Chef Jay Ducote makes a Louisiana staple, crawfish etouffee.]


● 1/2 stick unsalted butter
● ¼ cup canola oil
● 1/2 cup all-purpose flour
● 5 cloves garlic, minced
● 3 stalks celery, diced
● 1 yellow onion, diced
● 1 green bell pepper, diced
● 2 cups seafood stock
● 3 tablespoons chopped fresh parsley
● 3 tablespoons tomato paste
● 1 teaspoon chopped fresh thyme
● 2 bay leaves
● Cayenne, as needed
● Smoked paprika, as needed
● Kosher salt and freshly ground black pepper
● Kosher salt and freshly ground black pepper
● 1 pound crawfish tails


  • 1 teaspoon of kosher salt
  • 1 cup white rice


  1. For the crawfish etouffee: First, you make a roux. In a Dutch oven, add the butter over medium-high heat and melt. Add the flour and whisk until combined and there are no lumps in the flour. Continue to stir with a wooden spoon until the butter and flour mixture browns to the color of a shopping bag, 10 to 15 minutes. Make sure to stir continuously and do not allow the mixture to burn. If you notice little black specks, discard the roux and start over.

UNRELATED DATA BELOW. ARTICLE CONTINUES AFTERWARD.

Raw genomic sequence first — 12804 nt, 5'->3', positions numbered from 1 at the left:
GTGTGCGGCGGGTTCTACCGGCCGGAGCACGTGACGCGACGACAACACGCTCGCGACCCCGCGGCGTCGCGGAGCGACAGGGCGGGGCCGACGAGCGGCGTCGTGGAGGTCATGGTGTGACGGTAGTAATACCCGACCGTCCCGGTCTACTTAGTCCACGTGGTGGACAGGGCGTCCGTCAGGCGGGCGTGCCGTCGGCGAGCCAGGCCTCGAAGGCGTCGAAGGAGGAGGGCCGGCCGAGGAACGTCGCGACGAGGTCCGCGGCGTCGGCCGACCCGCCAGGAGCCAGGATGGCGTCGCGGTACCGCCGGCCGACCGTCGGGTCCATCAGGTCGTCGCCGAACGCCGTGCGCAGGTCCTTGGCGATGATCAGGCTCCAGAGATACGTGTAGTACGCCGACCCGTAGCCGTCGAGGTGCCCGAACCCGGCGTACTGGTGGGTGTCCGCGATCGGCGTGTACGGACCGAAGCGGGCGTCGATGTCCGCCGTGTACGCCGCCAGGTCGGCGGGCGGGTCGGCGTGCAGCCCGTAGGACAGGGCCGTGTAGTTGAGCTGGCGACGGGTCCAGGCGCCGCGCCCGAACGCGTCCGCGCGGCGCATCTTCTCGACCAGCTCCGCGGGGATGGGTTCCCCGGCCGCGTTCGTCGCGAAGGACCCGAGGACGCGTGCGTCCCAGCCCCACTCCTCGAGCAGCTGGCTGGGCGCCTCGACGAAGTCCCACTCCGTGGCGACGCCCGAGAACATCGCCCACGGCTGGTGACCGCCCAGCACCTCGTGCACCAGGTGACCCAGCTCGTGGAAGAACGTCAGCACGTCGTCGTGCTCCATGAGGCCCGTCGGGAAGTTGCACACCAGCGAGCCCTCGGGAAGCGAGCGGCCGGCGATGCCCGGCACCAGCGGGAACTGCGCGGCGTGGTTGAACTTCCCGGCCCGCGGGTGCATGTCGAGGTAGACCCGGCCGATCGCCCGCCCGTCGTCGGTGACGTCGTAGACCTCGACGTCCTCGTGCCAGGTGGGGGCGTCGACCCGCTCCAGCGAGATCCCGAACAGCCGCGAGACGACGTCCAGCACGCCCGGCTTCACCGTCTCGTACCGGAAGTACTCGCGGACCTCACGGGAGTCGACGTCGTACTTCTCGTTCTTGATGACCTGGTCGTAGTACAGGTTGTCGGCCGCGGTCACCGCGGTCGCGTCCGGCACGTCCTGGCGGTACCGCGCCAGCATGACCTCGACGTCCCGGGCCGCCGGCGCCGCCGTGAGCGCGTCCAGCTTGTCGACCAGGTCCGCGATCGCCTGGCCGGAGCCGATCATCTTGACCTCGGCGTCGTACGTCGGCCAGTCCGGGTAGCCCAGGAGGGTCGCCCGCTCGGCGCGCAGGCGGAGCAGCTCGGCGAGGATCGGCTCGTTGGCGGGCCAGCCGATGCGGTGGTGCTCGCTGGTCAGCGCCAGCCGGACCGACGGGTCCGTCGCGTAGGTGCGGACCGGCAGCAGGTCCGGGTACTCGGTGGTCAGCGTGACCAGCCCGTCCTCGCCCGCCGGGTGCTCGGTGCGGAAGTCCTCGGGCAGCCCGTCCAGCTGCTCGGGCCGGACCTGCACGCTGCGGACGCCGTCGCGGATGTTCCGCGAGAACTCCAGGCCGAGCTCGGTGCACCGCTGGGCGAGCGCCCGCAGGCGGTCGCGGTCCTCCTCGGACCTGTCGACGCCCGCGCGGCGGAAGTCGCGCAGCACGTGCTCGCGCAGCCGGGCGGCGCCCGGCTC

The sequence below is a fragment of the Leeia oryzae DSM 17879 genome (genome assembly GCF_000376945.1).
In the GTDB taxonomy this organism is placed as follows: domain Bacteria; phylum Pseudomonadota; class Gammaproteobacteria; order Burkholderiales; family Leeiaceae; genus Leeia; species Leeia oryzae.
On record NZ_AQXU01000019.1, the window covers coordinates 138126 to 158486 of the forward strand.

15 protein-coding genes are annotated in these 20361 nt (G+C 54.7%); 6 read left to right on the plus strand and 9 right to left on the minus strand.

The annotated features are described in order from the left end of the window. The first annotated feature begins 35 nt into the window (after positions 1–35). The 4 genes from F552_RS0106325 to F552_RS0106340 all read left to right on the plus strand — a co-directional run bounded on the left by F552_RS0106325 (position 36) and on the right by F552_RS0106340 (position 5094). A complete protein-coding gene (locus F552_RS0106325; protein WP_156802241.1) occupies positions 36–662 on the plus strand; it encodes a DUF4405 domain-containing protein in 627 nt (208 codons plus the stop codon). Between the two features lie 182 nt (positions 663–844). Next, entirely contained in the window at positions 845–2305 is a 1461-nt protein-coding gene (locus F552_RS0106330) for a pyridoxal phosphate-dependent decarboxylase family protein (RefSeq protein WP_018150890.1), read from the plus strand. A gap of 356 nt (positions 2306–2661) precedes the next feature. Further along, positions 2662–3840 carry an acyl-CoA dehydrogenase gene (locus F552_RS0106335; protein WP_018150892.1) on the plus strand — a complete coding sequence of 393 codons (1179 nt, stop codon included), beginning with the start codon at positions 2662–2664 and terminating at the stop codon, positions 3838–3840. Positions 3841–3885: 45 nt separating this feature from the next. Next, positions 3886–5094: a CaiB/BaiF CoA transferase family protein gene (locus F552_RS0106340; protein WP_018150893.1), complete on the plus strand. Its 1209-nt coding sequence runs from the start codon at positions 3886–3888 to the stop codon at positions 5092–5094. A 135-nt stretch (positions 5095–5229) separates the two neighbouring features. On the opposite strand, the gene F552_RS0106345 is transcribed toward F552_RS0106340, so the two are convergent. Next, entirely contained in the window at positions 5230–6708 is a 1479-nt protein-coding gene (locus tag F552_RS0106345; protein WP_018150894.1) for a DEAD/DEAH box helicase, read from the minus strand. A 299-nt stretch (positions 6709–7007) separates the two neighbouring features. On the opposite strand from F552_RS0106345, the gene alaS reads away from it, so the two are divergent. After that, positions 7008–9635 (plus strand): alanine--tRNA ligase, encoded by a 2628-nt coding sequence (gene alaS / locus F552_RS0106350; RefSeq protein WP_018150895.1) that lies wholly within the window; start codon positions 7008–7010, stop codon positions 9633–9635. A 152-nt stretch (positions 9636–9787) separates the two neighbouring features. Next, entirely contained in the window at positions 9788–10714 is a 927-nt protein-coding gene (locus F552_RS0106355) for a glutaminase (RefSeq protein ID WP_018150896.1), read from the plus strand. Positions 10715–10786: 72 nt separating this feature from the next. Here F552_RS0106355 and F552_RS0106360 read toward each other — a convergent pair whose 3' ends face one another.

2. Once the roux is sufficiently dark, add the garlic, celery, onion and bell pepper and stir. Cook for 5 minutes, then add the seafood stock and bring to a simmer. Add the parsley, tomato paste, thyme, bay leaves and some cayenne, paprika, salt and pepper. Stir and continue to simmer for another 10 minutes. Add the crawfish tails and simmer for another 10 minutes.
  3. Taste for seasoning and adjust if necessary. Remove the bay leaves before serving.
  4. For the rice: Over medium-high heat, bring 2 cups of water to a boil with the salt. Add the rice and return to a boil with a lid. Reduce to a simmer, keep covered and simmer until the rice is fully cooked, about 20 minutes. Reserve for serving.